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Sunday, 1 January 2017

Happy New Year

I said it at the beginning of my Christmas post - Where has the year gone? and I'm saying it again. But, it's now time to stop wondering about that in order to look forward to 2017 and make our resolutions.

Resolution 1: Send my nonfiction book 'Nuts & Bolts of Self-Publishing' off to be published before the end of January. It should be a piece of cake (I hope), the first draft is complete, the cover designer geared to go, and there's only the editing! Groan! That could take forever.

Resolution 2: Finish writing my next Kirsty Campbell mystery, Bloody Murder, I'm five chapters in. It should be a piece of cake (I hope). I'm being optimistic here because it all depends on Kirsty and whether she'll share the story with me.

Resolution 3: Promote and market my books more. Nah! That won't work. I'm not very good at the 'Buy my Book' spiel, nor would I want to be because I write my books for the pleasure of writing, and the pleasure of pleasing my readers. So, scrap that resolution.

In the meantime, Happy New Year to you all and I wish you joy and success over the coming year.

Chris Longmuir

Sunday, 18 December 2016

Christmas is acoming

Where has the year gone? Christmas is almost here and it only seems yesterday we were basking in the summer sun, and I could have sworn it was no time at all when we ate last year’s Christmas dinner.

But the Christmas cards are thumping through the door, the Christmas tree is up – not mine, my son and daughter-in-law’s tree. Christmas lights twinkle merrily outside several doors in our street and I’m trying hard to get into the festive mood.

Oh, my cards, calendars, and parcels are posted. The paper for the Christmas day presents is looked out, maybe I should wrap them tonight. The pre-Christmas lunches have come and gone. But, there’s something missing! Yes, you’ve guessed it. My husband passed away eleven years ago and, as well as being a joyous time, Christmas is also a sad time, and the house feels empty.

But he wouldn’t have wanted me to be sad, so I do what I usually do, give myself a shake and count my blessings.

I have a wonderful family and I’ll be eating Christmas dinner with my son and daughter-in-law at their house, as well as New Year’s Day dinner. My granddaughter is brilliant. she looks out for me and shares her life with me. I’ve had a successful year. I now have seven books published and another two incubating. My new book Devil’s Porridge has been well received and readers seem to like it.

I’m feeling better already.

Happy Christmas everyone, and I hope you get lots of goodies, particularly books in your Christmas stocking.

Chris Longmuir

Tuesday, 13 December 2016

Christmas Offer: And you don’t have to kill to get it

I think there must be a blue moon at the moment, because I never, I repeat never, do free offers. But I have one for you this Christmas. It’s free copy of the first book in the Dundee Crime Series, Night Watcher, but the offer only lasts until the 18th so you’ll have to be quick. Click the link to get Night Watcher Nearly forgot to say there are other thrillers there as well and they're all free.

Happy Christmas everyone, and I hope you get lots of goodies, particularly books in your Christmas stocking.

Chris Longmuir

Wednesday, 26 October 2016

Chill with a Book AWARD by Pauline Barclay

I’ve been a follower of the Chill with a Book blog since it first started. Pauline Barclay who created the blog is someone who loves books, and she provides the most wonderful support to all authors. So, when I noticed she had started a new award scheme on her blog, I felt impelled to share this with all my followers.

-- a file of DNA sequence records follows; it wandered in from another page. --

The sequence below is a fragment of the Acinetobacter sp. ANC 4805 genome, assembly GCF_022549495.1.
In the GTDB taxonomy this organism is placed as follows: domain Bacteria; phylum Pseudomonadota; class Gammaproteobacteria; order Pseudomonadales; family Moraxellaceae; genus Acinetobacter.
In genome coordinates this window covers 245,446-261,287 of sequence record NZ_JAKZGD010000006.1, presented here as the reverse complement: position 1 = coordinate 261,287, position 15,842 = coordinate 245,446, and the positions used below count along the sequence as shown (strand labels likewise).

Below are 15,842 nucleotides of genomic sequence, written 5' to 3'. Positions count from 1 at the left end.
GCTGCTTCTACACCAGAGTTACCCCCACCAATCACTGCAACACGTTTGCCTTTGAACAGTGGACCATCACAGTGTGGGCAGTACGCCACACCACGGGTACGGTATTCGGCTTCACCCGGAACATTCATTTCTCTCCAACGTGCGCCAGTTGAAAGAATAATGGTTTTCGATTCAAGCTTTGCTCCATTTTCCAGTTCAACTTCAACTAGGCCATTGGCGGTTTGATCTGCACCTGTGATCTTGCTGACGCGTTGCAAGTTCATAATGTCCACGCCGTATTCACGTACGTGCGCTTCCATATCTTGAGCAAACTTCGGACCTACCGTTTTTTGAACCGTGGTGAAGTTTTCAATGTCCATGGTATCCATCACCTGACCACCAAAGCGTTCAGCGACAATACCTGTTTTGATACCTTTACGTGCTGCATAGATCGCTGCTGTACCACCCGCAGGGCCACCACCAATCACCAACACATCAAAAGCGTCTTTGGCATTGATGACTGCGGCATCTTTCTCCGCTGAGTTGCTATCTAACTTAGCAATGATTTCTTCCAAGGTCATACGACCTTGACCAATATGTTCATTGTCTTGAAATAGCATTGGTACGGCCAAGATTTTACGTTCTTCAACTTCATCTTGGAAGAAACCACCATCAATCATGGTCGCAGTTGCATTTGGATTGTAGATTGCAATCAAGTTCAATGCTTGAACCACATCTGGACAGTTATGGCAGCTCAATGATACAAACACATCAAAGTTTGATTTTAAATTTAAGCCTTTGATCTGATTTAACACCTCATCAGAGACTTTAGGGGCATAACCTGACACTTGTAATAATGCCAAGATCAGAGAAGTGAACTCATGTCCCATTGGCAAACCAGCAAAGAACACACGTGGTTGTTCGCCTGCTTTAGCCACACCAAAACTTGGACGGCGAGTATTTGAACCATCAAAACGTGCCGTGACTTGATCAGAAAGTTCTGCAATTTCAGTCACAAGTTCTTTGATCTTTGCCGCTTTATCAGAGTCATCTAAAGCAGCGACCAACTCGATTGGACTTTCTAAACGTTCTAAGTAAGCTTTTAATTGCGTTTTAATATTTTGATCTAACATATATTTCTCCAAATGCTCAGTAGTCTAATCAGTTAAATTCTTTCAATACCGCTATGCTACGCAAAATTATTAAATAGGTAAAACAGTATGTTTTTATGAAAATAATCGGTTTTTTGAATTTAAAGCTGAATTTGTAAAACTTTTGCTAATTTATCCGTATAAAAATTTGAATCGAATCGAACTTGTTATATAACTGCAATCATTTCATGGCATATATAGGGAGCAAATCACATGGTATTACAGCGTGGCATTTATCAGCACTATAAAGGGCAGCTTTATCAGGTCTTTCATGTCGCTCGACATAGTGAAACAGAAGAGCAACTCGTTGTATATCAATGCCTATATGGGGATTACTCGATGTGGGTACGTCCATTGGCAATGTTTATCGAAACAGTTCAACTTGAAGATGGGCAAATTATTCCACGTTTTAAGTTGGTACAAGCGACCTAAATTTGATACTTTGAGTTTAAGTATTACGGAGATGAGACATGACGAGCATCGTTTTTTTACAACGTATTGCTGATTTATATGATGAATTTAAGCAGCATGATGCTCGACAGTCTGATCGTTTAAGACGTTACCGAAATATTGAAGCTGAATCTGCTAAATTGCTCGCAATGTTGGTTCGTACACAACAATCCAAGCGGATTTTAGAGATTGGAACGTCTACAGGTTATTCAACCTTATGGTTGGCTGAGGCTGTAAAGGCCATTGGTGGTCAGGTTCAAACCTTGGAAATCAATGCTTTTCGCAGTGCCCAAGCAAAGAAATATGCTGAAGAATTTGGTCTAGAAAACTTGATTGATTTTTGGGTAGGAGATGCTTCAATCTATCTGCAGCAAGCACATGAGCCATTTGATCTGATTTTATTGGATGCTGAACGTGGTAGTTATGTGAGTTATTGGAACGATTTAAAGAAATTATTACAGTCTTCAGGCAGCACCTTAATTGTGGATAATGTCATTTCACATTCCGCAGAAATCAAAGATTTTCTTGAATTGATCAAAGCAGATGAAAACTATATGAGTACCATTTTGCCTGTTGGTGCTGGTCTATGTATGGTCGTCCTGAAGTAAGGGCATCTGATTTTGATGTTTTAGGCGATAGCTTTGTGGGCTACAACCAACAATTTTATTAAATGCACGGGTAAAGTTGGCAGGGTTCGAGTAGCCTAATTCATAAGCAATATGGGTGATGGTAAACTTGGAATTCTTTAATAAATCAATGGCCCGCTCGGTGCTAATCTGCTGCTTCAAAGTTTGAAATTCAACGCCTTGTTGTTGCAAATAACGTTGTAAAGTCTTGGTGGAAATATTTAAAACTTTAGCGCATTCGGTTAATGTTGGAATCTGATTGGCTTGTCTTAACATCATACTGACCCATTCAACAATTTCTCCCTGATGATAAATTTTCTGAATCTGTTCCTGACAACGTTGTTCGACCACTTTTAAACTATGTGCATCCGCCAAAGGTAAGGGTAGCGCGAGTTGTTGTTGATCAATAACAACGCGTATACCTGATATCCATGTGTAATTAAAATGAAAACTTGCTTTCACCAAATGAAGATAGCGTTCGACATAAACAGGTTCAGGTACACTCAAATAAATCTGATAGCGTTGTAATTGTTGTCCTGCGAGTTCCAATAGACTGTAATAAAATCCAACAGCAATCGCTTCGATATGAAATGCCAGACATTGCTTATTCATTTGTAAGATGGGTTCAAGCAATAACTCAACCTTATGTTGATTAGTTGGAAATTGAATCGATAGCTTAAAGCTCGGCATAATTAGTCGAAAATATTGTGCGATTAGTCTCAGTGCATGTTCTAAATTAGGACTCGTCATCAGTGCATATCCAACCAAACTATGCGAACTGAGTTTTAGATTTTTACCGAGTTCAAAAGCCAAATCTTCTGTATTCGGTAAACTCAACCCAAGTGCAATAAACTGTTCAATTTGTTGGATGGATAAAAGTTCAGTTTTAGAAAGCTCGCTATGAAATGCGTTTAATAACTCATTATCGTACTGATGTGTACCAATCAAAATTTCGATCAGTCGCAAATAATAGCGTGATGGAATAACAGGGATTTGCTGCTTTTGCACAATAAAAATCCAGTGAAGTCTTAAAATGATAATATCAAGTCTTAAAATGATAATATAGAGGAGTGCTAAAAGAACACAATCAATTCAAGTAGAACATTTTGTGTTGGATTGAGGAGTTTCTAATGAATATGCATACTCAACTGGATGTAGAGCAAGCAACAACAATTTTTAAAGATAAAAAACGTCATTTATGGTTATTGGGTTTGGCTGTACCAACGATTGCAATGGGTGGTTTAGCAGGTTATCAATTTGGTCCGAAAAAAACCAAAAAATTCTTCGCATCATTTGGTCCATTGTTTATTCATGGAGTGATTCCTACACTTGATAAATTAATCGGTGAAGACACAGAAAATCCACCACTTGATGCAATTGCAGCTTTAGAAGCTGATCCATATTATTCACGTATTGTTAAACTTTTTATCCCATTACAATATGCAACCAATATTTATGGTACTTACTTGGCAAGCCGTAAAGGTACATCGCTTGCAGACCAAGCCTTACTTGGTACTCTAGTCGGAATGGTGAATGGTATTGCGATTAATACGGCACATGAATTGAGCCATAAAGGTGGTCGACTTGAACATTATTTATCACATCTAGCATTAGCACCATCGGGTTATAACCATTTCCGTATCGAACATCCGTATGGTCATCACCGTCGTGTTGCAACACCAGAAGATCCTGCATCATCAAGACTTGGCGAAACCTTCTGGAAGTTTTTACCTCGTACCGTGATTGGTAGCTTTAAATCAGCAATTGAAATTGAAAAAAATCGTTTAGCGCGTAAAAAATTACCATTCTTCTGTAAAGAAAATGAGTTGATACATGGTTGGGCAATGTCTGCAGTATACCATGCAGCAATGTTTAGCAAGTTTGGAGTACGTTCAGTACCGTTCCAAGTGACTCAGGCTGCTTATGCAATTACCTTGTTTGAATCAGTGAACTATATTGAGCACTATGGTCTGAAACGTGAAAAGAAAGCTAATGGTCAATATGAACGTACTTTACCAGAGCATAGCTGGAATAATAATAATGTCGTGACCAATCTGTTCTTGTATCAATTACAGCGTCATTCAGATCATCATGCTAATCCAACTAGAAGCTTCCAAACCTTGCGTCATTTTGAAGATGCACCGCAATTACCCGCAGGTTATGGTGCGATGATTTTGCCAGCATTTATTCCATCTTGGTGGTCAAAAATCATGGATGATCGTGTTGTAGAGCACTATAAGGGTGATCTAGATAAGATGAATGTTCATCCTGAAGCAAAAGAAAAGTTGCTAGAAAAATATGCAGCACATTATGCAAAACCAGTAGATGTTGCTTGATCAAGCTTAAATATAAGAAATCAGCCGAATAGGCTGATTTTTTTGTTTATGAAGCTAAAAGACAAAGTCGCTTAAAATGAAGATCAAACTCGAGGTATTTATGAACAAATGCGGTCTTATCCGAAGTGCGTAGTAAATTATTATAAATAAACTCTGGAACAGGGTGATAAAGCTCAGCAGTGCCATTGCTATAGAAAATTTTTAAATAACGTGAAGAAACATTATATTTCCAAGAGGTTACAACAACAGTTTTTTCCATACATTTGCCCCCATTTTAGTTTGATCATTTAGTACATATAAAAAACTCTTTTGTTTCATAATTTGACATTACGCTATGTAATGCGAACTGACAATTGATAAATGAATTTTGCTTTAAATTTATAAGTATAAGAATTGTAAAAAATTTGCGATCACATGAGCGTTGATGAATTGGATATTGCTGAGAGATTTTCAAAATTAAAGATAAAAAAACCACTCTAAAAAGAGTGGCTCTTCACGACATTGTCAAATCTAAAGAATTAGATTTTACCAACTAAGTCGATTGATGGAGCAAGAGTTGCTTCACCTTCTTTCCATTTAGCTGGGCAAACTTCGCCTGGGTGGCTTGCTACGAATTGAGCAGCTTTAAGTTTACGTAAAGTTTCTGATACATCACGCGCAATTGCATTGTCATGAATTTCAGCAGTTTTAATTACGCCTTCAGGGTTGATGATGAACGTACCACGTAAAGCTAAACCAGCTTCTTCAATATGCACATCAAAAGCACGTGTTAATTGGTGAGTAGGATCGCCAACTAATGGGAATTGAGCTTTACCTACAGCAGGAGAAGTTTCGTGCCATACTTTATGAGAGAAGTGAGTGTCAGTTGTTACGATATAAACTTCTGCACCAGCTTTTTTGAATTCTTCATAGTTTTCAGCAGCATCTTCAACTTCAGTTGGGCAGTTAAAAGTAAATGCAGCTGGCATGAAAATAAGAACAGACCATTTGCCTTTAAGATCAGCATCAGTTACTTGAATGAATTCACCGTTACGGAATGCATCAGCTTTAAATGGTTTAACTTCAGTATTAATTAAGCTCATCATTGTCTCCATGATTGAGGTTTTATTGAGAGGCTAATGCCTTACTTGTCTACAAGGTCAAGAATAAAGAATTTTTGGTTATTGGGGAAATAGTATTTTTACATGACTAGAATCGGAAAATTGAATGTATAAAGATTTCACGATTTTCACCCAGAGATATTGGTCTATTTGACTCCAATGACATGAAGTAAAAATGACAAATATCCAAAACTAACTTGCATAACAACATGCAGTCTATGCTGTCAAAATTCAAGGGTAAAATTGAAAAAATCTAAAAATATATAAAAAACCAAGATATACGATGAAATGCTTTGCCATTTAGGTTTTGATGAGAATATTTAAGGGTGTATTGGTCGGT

Exclusive to indie authors and authors with small indie publishers, a new Award initiative from Chill with a Book is designed to promote the best from indie authors.

Founder and award-winning author, Pauline Barclay explains about the new Award, “We all know anyone can publish a book these days, and many do! Sadly not all are well written, have been edited or are structured. Unlike traditional publishing, there are no gatekeepers to decide whether a MSS is acceptable for publication for indie authors, which means anything can be published.  And, whilst there are some questionable publications on the market, there are also brilliant publications too by indie authors, and that is why Chill with a Book has created an Award. I want Chill with a Book Award not only to gain a reputation for recognising the best for indie authors but for authors to feel proud and honoured to receive the accolade. However, the Award is not for everyone, it will only be honoured to the best.

How the process works:

Once a title has been accepted for consideration it will be read by a number of Chill’s readers and checked against the following criteria…

Were the characters strong and engaging?
Was the book well written?
Did the plot have you turning the page to find out what happened next?
Was the ending satisfying?
Have you told your friends about it?

Readers have clear instructions on how to arrive at their evaluation.

Authors must understand that a book accepted for consideration for a Chill with a Book AWARD does not guarantee it will receive the AWARD.

Authors of books accepted for consideration for the AWARD will be notified directly whatever the final decision.

Awarded books will be promoted on Chill with a Book’s website, Chill's Pinterest board, Chill's Facebook page and Twitter

A small fee of £16 is payable for each book accepted for consideration via Paypal (the fee is for the purchase of Kindle copies for readers and any balance left used to maintain Chill’s website and the Award programme)

There are limited places each month for books to be considered and if you are interested in submitting your title, please email Pauline at in the first instance.

Chill with a Book’s decisions to accept or reject a book for consideration is final.
Chill with a Book's decision to award a book or not is final.

“There is no doubt it is an exciting time for Chill with a Book and indie authors and I look forward to seeing great, well-written reads sporting the coveted Chill with a Book Award button on every bookshelf.”

For more information about Chill with a Book, its Award programme and indie authors honoured, click on the following links:
Chris Longmuir